I like your rules Jack.
My standard for a function or any subroutine is simple do one thing.
I guess that matches your no swiss knives. I call them overloaded functions.
I think the best example of that is the SD library as it drags in FAT. Its huge
and if all you want to do is read or write blocks FAT is not needed or even
a file system. Or you can just do tag and bag directory and teach the PC
to use a simpler system to talk to a block device. That is only one example.
Took me a while to tear the whole thing down to block_Write(blockNum, Buffer)
and block_read(blockNum, Buffer) Where buffer is a 512 byte area, and
blockNum is a 32bit int. The difference is more than 10K of code!
Global variables are ok if used for that only. Not be cause the tuning math
needed a variable to store and intermediate result.
The offense i've seen is long ints when the counter never exceeds maybe 10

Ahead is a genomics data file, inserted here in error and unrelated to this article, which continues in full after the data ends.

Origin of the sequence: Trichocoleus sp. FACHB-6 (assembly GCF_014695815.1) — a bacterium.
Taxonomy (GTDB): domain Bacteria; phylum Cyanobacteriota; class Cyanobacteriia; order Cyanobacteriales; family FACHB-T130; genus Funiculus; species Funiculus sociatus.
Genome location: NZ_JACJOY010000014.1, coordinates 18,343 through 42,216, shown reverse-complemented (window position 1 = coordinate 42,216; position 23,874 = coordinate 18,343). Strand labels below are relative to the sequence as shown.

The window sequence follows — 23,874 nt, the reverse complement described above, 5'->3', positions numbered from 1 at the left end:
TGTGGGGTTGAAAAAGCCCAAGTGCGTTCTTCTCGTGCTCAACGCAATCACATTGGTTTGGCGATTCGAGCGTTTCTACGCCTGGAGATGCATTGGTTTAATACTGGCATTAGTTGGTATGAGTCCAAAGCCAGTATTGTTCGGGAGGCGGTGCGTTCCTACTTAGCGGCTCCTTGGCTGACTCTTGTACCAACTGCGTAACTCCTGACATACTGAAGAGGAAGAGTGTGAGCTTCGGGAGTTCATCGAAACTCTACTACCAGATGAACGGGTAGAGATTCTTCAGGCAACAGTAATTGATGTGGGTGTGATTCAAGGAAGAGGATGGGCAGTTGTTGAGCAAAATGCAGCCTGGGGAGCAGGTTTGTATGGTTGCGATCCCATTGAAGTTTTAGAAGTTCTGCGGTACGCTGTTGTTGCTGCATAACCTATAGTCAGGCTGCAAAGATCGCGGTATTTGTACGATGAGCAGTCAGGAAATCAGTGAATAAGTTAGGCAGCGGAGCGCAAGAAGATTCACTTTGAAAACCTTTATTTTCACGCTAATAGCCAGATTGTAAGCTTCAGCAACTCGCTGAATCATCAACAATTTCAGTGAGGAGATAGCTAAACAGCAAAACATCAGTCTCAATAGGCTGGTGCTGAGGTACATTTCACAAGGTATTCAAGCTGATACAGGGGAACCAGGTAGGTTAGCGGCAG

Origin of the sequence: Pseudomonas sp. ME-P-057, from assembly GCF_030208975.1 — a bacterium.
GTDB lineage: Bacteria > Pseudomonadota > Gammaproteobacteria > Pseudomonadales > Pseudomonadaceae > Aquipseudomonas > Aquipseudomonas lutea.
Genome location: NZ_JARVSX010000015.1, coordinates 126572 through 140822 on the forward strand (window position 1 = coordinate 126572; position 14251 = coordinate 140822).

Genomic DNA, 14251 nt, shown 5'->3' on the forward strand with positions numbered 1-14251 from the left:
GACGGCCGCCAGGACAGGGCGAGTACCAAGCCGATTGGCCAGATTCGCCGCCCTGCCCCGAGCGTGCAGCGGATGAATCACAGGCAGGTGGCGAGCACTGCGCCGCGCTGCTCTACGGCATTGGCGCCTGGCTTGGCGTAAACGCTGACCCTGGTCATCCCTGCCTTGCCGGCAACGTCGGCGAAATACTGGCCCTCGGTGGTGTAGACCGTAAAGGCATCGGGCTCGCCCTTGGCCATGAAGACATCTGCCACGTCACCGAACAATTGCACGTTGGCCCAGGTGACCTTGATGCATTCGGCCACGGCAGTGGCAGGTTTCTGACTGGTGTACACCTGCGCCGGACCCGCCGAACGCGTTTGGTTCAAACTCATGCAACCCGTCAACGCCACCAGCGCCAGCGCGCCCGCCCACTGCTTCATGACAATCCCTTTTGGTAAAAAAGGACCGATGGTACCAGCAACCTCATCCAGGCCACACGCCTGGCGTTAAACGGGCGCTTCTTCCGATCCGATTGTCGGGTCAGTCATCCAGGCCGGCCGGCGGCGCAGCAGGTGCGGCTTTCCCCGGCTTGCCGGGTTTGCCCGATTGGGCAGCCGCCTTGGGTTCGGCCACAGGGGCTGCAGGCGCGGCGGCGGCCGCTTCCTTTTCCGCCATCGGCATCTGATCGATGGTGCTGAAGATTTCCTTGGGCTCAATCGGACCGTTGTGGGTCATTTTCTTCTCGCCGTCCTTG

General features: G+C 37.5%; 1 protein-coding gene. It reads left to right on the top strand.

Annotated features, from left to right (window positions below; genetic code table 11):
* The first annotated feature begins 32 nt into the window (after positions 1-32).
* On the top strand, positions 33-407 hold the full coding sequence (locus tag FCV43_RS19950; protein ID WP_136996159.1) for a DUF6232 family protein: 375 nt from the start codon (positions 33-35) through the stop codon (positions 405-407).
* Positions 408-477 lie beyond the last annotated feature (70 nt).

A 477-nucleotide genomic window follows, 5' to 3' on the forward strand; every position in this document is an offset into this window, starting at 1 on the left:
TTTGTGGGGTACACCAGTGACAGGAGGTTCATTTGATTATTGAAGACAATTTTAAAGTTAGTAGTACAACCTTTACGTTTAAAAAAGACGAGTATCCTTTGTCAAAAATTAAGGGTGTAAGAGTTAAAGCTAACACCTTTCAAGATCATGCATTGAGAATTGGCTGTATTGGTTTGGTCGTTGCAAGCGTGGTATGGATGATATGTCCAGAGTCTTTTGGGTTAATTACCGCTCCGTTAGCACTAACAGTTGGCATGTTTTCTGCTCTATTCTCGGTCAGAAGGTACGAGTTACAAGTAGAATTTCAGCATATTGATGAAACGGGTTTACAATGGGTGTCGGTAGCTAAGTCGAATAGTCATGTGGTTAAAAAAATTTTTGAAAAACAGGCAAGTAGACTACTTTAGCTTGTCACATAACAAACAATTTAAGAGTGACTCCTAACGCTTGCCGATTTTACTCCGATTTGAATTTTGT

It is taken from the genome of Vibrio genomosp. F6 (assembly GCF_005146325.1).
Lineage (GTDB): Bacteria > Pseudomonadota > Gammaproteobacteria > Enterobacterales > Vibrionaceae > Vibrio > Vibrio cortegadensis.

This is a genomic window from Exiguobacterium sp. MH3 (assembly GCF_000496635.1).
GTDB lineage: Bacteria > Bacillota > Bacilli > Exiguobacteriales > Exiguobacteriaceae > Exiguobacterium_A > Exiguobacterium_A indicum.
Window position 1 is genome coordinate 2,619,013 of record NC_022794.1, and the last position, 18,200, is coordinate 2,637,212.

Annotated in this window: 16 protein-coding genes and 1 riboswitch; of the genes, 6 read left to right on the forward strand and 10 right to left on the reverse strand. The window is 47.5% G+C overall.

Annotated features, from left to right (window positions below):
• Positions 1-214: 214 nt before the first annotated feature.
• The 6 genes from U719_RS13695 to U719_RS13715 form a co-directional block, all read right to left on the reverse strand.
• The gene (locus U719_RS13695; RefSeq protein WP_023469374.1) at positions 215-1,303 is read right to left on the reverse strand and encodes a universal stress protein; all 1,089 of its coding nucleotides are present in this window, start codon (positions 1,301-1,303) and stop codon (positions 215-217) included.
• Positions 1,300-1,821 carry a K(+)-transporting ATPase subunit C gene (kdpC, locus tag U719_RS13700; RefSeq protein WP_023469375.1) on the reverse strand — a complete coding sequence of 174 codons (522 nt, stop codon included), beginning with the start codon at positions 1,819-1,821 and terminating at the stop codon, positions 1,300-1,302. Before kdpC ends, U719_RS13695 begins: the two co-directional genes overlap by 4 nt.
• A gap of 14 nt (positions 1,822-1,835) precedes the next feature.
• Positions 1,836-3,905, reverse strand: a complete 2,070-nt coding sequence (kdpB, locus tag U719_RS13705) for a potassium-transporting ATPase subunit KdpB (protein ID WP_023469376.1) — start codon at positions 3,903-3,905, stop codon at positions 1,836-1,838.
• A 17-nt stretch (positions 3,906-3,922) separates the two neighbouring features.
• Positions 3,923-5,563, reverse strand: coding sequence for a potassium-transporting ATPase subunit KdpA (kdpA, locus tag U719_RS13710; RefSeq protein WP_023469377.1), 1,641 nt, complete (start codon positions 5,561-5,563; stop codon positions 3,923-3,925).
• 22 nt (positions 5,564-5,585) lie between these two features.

and floats when the value is going to be an integer. Its remarkable that
people forget the iron they are programing is basically a 8 bit byte machine.
C and for that fact C++ is a small language, the libraries are where people
get their shorts eaten. You don't need a full string library for a little 8bitter.
C seems to be there when others have come and gone. Just about all the
others are easy (Ruby, Python, Java) if you know C.
A a long time PDP11 user (I have Unix V2.11 and Ultrix V6(BSD flavor).
ITs funny to thing the 11 is a near native C machine (very CISIC) and
the origin point for C and typically 128K bytes was a big machine.
It teaches one brevity, modularity, and with care clarity.
I still use Small-c on many micros because it is C (more K&R than ansi but hey
it was the 70s and ANSI was over a decade later) and small. I like it because
it allows me to get as close to the irn as I care to and yet hide the iron when I